Review: Cheesysteak Gordita Crunch from Taco Bell

Ever since Taco Bell released their mobile ordering app, I’ve found myself relying on it because of one crucial element… customization. Being able to customize an order where you don’t have to repeat your drive-thru order four times has been a pleasure. Lately I’ve been craving cheesesteaks and tacos so I decided to fire up the Taco Bell mobile ordering app and create the Cheesysteak Gordita Crunch.

IMG_3582

Since a lot of Taco Bell items are just a shuffling of existing ingredients, actually reviewing a customized order didn’t seem like such a bad idea.  My order consisted of a Nacho Cheese Doritos Cheesy Gordita Crunch as the base, and on the inside I used grilled marinated steak (+$0.80), extra 3 cheese blend (+0.60), and raw onions (+0.30).

IMG_3584Normally the traditional Doritos Cheesy Gordita Crunch is priced at $3.19 and that includes seasoned ground beef, spicy ranch sauce, 3 cheese blend and lettuce.  With my substitutions, my Cheesysteak Gordita Crunch came out to be $4.89 plus tax.  From a value perspective, it feels like getting cheated when you charge for extras, but you don’t subtract when removing ingredients.  I can understand the upcharge for steak over ground beef but a little extra of the 3 cheese blend is 60 cents?  And 30 cents extra for some raw onions?  Removing lettuce didn’t subtract my bill by 30 cents and the same goes for the spicy ranch sauce that is priced at 30 cents a la carte.

IMG_3585Aside from the price issue, I really liked my Cheesysteak Gordita Crunch creation.  After multiple makeovers, I’m still not impressed with Taco Bell’s steak (still too rubbery), but overall I was able to get a good cheesesteak and taco vibe in one handheld package.  The outer gordita and the Nacho Cheese Doritos taco shell is only separated by a layer of cheese which makes for a great duo of chewy and crunchy textures.  Adding extra cheese (trio of mozzarella, cheddar, and Monterey Jack) seemed necessary to get a cheesy consistency to complement the chunks of steak. I really wanted “cheesy” to come through with the Cheesysteak Gordita Crunch.  The raw onions rounded out the cheesesteak style I was going for and since I tend to order raw onions over grilled onions on my cheesesteaks anyway, these were a good fit that added a little freshness and extra crunch. IMG_3588If you’ve customized a Taco Bell to make it your own, share with us in the comments. Until the Quesalupa gets a national release, I’m having fun with customizing my own orders.  The Doritos Cheesy Gordita Crunch is an awesome Taco Bell product and adding your own spin on it is likely to yield strong results.

Pros: Taco Bell's mobile ordering app and ease of customization. Texture variety. Cheesy. Pretty solid representation of a cheesesteak meeting a taco.

Cons: Taco Bell steak still has room for improvement. Cost of customization... 30 cents for some diced raw onions?

Taste: 8.50/10
Value: 4.25/10
Grubbing on-the-go: 7.50/10
Price: $4.89

Overall GrubGrade: 7.75/10

More Info: tacobell.com
Nutrition Facts:
Calories - 500
Total Fat - 25 grams
Saturated Fat - 12 grams
Cholesterol - 75 milligrams
Sodium - 1030 milligrams
Fiber - 4 grams
Sugar - 4 grams
Protein - 30 grams

35 comments on “Review: Cheesysteak Gordita Crunch from Taco Bell

  1. Sean says:

    I use the mobile ordering app, but I still have compliants. My biggest issue is the timeliness. I was hoping I could have my food ready when I get there, but that is never the case. I hit the button saying I’ve arrived when I am a couple of minutes away. I get the message “are you sure, food tastes best when hot” or whatever it says, and I click Yes. Yet when I get to the drive thru intercom, they ask me to verify my order and only THEN start making it.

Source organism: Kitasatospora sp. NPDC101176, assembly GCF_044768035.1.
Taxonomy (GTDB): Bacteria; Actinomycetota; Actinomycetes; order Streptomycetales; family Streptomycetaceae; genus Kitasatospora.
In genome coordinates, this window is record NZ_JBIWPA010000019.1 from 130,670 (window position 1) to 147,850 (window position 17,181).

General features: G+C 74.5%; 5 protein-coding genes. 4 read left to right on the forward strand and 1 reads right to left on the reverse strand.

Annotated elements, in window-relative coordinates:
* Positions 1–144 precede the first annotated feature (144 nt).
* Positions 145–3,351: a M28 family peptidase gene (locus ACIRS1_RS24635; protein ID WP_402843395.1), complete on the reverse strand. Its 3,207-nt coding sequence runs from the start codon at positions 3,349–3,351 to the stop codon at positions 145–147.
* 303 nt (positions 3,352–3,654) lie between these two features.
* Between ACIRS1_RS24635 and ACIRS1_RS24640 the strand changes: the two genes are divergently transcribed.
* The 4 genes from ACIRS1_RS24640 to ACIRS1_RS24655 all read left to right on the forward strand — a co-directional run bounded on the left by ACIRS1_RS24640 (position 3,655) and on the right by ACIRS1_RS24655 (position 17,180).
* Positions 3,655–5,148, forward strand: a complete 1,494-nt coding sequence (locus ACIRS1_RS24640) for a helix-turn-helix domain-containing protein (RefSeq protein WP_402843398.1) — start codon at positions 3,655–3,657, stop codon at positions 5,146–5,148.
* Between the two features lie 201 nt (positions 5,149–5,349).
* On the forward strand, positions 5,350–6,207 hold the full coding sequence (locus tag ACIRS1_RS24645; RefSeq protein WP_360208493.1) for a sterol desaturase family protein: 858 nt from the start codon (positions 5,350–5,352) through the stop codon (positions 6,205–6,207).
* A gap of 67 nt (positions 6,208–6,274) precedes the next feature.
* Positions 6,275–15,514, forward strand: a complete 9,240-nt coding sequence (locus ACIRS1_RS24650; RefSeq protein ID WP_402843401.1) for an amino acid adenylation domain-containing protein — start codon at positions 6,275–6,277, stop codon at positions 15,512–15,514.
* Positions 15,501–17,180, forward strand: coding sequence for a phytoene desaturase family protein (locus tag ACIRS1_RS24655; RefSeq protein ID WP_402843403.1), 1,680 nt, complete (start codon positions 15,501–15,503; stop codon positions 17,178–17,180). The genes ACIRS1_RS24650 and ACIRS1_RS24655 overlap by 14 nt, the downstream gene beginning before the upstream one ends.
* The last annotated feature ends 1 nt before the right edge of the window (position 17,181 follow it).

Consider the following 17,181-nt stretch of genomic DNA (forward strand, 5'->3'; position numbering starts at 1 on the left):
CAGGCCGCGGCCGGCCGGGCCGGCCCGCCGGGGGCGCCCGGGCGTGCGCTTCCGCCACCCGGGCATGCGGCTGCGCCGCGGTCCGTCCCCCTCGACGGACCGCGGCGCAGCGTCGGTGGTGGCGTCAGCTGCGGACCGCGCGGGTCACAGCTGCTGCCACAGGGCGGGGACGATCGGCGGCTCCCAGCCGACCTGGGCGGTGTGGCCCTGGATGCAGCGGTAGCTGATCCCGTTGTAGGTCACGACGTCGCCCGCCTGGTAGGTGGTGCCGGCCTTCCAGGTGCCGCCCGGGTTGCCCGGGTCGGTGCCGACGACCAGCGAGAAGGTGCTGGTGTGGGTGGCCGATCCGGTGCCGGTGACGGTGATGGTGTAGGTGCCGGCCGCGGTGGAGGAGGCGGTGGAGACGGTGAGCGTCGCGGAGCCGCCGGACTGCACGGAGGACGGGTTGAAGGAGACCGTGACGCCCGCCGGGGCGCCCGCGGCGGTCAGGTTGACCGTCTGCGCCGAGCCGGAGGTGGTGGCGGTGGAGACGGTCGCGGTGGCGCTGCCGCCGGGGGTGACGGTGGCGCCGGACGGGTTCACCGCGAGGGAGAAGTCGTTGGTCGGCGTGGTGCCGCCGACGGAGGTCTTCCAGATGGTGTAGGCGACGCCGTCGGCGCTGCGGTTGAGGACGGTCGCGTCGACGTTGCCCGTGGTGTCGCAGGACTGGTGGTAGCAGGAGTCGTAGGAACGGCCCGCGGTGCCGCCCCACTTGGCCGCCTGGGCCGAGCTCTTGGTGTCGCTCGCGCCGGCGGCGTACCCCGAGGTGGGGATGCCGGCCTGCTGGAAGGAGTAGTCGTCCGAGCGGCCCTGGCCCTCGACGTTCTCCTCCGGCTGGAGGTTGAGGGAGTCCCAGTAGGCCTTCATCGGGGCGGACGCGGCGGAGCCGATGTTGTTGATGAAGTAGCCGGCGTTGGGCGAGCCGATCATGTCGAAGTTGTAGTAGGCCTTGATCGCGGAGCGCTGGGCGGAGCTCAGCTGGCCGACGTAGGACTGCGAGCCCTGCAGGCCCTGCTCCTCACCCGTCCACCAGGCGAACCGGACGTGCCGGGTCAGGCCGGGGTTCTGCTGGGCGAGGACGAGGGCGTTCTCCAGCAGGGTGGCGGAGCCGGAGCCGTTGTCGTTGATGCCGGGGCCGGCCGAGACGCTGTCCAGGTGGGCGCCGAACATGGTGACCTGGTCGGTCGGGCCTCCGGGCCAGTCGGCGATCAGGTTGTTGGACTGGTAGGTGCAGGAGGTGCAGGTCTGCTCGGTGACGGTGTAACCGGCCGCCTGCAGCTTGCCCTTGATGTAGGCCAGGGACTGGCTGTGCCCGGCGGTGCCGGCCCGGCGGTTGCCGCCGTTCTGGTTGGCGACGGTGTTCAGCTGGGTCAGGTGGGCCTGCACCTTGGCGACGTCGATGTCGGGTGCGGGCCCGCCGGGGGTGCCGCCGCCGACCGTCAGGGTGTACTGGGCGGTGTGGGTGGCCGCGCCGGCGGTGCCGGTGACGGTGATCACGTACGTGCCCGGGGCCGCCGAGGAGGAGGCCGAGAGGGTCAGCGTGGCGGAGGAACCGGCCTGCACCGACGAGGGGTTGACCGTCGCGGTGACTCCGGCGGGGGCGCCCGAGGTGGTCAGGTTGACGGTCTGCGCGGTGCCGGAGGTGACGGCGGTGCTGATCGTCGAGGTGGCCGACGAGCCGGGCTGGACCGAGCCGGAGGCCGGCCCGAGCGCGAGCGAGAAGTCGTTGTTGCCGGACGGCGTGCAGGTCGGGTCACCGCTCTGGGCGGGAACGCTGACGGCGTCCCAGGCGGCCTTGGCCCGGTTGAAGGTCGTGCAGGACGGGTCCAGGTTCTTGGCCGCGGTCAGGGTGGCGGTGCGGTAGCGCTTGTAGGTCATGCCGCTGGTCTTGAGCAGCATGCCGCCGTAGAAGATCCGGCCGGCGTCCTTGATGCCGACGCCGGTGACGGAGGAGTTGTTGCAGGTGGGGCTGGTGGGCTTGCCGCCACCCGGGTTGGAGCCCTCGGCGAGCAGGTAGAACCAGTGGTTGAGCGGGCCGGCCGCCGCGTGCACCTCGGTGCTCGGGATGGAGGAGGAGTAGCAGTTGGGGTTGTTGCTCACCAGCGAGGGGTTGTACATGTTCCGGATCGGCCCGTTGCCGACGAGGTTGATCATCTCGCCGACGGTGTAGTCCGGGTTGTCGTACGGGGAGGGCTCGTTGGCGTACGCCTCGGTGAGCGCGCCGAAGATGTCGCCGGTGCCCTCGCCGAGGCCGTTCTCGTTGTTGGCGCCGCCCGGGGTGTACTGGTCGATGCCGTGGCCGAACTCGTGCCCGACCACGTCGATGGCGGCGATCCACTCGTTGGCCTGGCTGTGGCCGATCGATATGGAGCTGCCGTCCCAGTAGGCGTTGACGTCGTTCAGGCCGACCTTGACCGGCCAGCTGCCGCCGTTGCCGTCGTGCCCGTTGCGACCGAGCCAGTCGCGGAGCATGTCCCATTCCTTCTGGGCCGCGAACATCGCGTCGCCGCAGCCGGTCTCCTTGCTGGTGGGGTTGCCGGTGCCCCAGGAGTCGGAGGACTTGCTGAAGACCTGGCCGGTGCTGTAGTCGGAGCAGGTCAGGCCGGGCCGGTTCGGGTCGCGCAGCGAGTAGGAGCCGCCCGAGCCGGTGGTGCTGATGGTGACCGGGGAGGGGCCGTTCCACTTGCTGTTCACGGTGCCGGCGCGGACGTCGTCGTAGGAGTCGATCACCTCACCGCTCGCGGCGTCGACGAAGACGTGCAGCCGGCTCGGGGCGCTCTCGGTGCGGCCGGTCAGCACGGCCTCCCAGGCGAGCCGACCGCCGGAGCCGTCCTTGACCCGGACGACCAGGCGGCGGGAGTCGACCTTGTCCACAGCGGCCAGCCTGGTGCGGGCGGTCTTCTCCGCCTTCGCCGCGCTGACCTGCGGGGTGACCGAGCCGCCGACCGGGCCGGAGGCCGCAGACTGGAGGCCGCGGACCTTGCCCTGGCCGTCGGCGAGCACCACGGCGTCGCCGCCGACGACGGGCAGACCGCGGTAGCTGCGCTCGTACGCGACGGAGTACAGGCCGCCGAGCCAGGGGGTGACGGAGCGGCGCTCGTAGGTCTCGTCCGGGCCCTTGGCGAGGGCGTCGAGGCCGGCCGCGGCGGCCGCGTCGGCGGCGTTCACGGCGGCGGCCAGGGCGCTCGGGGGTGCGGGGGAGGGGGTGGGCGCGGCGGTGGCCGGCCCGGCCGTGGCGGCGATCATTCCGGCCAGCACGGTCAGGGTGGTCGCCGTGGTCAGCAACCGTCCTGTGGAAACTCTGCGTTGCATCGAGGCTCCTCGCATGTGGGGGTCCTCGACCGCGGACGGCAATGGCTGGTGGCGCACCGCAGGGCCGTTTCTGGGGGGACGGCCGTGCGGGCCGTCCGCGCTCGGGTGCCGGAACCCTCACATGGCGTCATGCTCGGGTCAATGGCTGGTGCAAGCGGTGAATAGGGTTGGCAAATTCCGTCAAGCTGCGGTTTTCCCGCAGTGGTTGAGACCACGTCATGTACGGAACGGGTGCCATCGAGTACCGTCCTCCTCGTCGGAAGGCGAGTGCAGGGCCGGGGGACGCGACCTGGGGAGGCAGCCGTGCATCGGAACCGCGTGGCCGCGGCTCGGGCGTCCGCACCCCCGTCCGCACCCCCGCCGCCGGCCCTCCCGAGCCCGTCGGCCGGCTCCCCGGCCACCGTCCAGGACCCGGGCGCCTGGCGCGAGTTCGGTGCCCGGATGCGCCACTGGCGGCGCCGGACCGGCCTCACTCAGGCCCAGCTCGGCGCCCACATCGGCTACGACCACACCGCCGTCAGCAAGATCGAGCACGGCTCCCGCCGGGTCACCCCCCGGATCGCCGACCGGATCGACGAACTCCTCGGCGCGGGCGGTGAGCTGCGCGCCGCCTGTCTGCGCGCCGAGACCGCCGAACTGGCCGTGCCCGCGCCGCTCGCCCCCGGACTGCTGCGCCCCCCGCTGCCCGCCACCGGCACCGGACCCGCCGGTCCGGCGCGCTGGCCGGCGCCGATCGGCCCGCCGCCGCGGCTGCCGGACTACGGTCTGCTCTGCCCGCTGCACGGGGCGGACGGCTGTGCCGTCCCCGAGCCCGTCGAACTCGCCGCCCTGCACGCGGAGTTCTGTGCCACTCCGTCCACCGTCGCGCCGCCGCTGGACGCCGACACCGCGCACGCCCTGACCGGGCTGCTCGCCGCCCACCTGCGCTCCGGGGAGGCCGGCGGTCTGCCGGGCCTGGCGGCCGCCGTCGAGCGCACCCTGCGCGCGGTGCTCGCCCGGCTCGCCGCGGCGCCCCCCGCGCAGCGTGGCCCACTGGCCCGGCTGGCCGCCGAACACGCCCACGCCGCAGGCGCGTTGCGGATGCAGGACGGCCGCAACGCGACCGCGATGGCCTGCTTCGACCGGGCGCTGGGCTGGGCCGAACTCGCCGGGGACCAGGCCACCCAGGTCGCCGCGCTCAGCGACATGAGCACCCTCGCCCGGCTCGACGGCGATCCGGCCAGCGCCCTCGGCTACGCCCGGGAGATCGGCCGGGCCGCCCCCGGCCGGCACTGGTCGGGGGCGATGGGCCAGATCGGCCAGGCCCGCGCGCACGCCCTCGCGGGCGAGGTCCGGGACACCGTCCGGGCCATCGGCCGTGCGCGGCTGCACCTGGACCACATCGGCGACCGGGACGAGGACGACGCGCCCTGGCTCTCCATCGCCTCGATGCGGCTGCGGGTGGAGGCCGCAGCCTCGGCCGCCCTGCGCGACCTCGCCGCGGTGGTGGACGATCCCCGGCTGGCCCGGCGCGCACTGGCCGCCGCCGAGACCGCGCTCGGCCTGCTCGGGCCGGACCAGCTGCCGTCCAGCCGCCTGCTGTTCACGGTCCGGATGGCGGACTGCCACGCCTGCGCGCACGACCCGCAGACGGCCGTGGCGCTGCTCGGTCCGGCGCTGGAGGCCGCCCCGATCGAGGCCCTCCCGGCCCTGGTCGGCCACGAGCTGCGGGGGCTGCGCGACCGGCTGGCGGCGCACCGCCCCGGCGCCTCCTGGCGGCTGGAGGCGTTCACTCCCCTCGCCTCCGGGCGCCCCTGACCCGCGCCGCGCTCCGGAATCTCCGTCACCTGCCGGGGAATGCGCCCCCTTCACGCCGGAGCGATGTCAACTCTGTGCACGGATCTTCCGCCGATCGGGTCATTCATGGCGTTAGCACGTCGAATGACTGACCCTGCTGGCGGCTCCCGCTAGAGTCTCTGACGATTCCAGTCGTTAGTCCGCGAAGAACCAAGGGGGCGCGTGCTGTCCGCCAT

• scott says:

      they’ll have it ready for you on the counter if you select in store pickup

      • han says:

        not really. i’ve done it many times for in store pick up and same result as sean

      • JJJ says:

        That’s the way to do it. It defeats the purpose of ordering ahead if you have to sit behind a bunch of cars in the drive thru to pick up your food anyway.

        • JLebowskiTheDude says:

          Agreed.

          Many (most?) TB items have a very short window of optimal eating, i.e. anything with something crunchy include (taco shell, chips, strips, etc)

    • Justin says:

      In Store option let’s them start prepping right away. Drive Thru option has them wait until you check in at the drive thru board.

  2. kylemeat says:

    Fun! I’ll have to try this out. Maybe, after 20 years, I can create something that resembles my beloved Cheesarito!

  3. JLebowskiTheDude says:

    They charge for onions in some markets?

    In our area locations, onions and Red Sauce are both free add-ons via the app.

    • scott says:

      every individual store is different, i’ve seen some offer free rice

      • JLebowskiTheDude says:

        There’s far too many TB locations and not enough TB items/price variants for the “each individual store is different” claim to hold true. 🙂

        I imagine most in a regional market are extremely similar, but that market to market variations are where the majority of differences lie.

        We have 20+ local TB locations and all the add-on pricing is exactly the same at all of them.

        • Pimousse says:

          Could be the same franchise owner/company.

          • JLebowskiTheDude says:

            Do you mean in my specific market, RE: the 20+ locations I mentioned?

            If so, no. Different owners. Even two different regional managers.

            I know. I’ve spoken with both of them. Several times. lol

        • raiders757 says:

          Not the case in my area. We have corporate owned Taco Bells and franchised Taco Bells, and the prices do vary between them, so does the consistency. The Taco Bell near me is corporate run and it seems the food tastes better, there’s no up-charge for certain items, and the service is better.